On Tuesday the 5th June 2018, our neighbourhoods team in Somerset had a volunteering day at the Dairy House near Stratton on the Fosse in Somerset.
The Dairy House works in Partnership with Mendip District Council to provide direct access accommodation in Mendip for rough sleepers.
They arrived at 9am to join the current residents and some previous residents there for breakfast. They immediatly felt very welcome and after some introductions the project was explained giving more information to how The Dairy House was originally started, plus more about the work they do on a daily basis and how it fits in with the much bigger picture of homelessness and the obstacles rough sleepers face, particularly in a rural location to obtain housing.
They each described how they also help the residents with their UC claims, obtaining ID, opening bank accounts, getting appropriate medical and dental care if needed, and assist them with the skills to maintain a tenancy in the future, including cooking, cleaning and other domestic duties and other practical day to day skills that have most likely been lost through the experiences, any addictions and just life in general that surrounds rough sleeping.
The team had some discussions around the housing first model and how an organisation like Aster could play a part in this type of model in the future.
They then split up to prepare the lunch, partake in some pottery and do some gardening in the polytunnel, where the residents grow their own fruit, veg and flowers to sell in some of the local communities.
Lunch was enjoyed together and afterwards, Tina, the Dairy House team leader took us on a ‘mindfulness’ journey and we went for a walk in the countryside with the residents.
The day really helped to open up the minds to the reality of a life of homelessness and the devastating effects it can have and the fact that it could actually happen to anyone.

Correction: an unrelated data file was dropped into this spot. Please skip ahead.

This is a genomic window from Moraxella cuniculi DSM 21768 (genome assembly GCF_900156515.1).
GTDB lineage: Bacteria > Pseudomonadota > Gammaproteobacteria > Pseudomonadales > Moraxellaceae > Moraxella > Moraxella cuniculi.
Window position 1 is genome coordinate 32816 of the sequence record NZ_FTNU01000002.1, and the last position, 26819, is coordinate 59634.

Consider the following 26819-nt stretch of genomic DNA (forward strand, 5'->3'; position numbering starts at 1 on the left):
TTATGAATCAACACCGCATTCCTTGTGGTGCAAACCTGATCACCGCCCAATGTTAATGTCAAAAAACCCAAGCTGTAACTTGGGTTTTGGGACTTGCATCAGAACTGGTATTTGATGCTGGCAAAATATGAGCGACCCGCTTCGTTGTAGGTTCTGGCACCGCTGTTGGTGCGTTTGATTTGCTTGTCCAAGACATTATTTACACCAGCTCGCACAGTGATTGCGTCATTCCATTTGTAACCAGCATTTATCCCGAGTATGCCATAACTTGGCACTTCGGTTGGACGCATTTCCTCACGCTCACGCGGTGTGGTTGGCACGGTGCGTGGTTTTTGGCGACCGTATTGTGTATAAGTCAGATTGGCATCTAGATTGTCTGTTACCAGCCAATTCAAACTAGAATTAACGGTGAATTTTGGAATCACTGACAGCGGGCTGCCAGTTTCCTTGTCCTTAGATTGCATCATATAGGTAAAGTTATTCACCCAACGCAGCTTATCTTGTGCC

There is also a much greater understanding about the importance of giving people a second chance in life and not looking at the black and white of their previous tenancy history – particularly if they have been through the Dairy House programme for 3 months. It was noted that follow on support is particularly crucial to prevent residents who move on from being isolated or drawn back into a world that previously contributed to them being a rough sleeper in the first place. Common examples can include addiction and mental health issues.
For one of the neighbourhood officers, the most impactive observation was of the four current residents.
One had just got there the previous night and another had only been there a matter of days and the other two had nearly completed the programme. The difference in the mental and physical well-being and the attitudes of these two sets of residents and of the residents who had moved on from the Dairy House was almost unbelievable.
Here's what our colleagues said about the day;